Vladimir Tretchikoff's fascination with the artistry of Prima Ballerina, Alicia Markova.
It doesn’t take much to notice Vladimir Tretchikoffs’ fascination with movement and dance. Dance has been the core focus of some of his most famous artworks. ‘Ballerina’, ‘Hindu Dancer’, ‘Balinese Dancer’ and two renditions of ‘Dying Swan’ are among his most famous paintings.
When asked to name his most remarkable sitter, Tretchikoff would often hesitate before naming Alicia Markova. “During her 1949 tour of South Africa I saw her in her famous role of the ‘Dying Swan’ and ‘Giselle’. Her artistry fascinated me and for the first time I yearned to paint a ballerina…” – Tretchikoff by Howard Timmins.
Tretchikoffs’ first attempt at capturing a ballerina, Alicia Markova, was a fantasy portrait. Here the artist tried to paint Markova and a swan as a single being. One can assume that the reason for this is that the ballerina and her famous role (The Dying Swan) had become inseparable in the minds of ballet lovers.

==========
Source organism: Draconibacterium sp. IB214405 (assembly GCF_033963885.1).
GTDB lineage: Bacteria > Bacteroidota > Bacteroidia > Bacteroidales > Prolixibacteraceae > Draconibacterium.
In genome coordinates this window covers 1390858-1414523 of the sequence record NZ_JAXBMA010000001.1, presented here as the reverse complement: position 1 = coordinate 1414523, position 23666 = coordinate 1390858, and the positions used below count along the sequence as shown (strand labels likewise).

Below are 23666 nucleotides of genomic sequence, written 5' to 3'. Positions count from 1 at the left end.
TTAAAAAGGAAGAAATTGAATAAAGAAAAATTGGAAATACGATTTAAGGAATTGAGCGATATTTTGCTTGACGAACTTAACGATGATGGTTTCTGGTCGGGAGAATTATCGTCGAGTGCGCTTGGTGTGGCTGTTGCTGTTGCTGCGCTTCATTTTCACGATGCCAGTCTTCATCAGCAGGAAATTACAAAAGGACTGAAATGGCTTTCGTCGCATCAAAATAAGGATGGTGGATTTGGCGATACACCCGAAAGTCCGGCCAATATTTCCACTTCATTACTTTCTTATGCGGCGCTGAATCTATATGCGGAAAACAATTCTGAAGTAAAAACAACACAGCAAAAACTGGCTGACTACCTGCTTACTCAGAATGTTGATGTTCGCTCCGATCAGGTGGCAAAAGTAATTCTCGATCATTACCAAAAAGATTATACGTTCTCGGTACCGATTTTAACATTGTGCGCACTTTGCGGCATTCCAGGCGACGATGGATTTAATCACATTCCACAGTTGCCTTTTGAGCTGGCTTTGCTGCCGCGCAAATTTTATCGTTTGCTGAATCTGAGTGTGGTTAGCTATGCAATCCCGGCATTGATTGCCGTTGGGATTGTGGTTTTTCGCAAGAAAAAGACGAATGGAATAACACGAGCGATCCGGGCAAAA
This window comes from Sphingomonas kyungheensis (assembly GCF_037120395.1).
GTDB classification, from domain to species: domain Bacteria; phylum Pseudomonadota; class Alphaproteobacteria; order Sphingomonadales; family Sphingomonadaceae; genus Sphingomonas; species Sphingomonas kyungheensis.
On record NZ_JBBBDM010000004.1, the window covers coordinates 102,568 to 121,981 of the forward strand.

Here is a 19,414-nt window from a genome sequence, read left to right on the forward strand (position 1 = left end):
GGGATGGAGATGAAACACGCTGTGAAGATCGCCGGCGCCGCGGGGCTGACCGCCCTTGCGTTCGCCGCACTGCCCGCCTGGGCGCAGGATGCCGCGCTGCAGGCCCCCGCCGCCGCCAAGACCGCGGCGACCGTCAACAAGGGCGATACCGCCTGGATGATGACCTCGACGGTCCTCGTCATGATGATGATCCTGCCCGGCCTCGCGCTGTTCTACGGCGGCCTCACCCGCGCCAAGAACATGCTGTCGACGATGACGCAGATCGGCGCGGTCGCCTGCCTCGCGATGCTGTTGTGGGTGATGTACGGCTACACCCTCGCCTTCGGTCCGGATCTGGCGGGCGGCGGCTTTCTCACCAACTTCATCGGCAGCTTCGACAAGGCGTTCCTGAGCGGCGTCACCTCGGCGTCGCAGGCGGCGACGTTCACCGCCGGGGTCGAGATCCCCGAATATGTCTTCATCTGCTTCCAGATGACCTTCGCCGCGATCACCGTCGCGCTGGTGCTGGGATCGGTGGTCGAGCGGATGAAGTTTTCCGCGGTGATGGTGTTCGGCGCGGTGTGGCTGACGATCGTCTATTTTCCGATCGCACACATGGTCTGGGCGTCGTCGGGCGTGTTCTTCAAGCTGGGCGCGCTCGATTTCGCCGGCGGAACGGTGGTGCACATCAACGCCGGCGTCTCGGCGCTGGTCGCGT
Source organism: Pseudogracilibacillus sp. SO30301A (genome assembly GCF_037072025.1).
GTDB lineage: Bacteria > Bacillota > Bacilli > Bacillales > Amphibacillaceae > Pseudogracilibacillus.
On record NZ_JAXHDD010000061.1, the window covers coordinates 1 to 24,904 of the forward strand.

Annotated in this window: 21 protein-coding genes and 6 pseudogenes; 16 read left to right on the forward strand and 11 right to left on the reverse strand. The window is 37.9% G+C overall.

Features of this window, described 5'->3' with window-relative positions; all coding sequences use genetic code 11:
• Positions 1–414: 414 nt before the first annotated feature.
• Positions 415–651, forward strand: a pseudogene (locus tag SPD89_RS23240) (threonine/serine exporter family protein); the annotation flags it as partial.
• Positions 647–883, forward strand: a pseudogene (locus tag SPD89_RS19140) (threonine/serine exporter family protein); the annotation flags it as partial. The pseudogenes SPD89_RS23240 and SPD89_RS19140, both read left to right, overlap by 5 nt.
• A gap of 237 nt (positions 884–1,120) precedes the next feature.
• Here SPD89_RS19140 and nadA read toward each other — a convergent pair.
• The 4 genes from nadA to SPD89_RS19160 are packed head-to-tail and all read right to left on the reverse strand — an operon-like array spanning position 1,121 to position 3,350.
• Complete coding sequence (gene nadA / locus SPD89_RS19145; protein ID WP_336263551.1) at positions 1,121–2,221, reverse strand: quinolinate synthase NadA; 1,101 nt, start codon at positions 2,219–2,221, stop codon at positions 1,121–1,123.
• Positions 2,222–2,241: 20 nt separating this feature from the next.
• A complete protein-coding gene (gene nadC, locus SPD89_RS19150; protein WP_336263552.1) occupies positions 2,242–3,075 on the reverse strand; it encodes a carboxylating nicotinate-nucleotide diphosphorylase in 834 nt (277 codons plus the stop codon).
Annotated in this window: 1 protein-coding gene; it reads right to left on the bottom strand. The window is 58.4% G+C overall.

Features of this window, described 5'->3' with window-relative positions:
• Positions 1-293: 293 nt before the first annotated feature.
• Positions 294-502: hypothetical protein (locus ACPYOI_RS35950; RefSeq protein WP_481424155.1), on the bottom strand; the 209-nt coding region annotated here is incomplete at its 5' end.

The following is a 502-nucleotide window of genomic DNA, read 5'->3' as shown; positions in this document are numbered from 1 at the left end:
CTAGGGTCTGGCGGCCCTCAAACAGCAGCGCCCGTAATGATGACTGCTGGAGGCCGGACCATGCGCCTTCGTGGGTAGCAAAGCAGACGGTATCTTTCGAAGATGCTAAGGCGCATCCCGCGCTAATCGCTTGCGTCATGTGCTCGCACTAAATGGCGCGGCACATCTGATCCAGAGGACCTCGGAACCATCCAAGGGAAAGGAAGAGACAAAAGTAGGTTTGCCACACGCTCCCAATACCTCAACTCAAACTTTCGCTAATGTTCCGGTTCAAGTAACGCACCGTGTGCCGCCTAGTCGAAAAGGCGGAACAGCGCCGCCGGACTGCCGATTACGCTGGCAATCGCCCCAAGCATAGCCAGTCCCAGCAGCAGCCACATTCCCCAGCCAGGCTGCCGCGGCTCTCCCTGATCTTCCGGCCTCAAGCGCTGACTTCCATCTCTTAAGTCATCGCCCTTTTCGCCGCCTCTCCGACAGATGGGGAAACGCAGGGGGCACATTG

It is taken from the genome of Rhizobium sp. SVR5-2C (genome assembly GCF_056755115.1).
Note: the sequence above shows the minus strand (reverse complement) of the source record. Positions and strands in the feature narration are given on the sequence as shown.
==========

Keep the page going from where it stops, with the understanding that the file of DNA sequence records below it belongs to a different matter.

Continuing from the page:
The artist’s intention with his second attempt at ‘Dying Swan’ was to capture the elegance and expressiveness of this famous ballet as enacted by Alicia Markova. This painting took more than three years to complete and through the distribution of ‘Dying Swan’ Prints has become one of the artists more popular paintings. The work on this painting began in 1949 and finished in 1952.
To honour the artists’ fascination of movement and dance, The Tretchikoff Project has released a range of 4 luxurious yoga and fitness mats, ideal for Dancers, Yogis and Pilate’s experts. Three of them displaying the artworks of dancers (Dying Swan, Hindu Dancer and Balinese Dancer), while one offers aesthetic elegance by displaying the artwork and colour palette of ‘Lost Orchid’.
Tretchikoff's 1st attempt at 'Dying Swan'
Tretchikoff's 2nd attempt at 'Dying Swan' captures the grace and elegance of Markova's performance.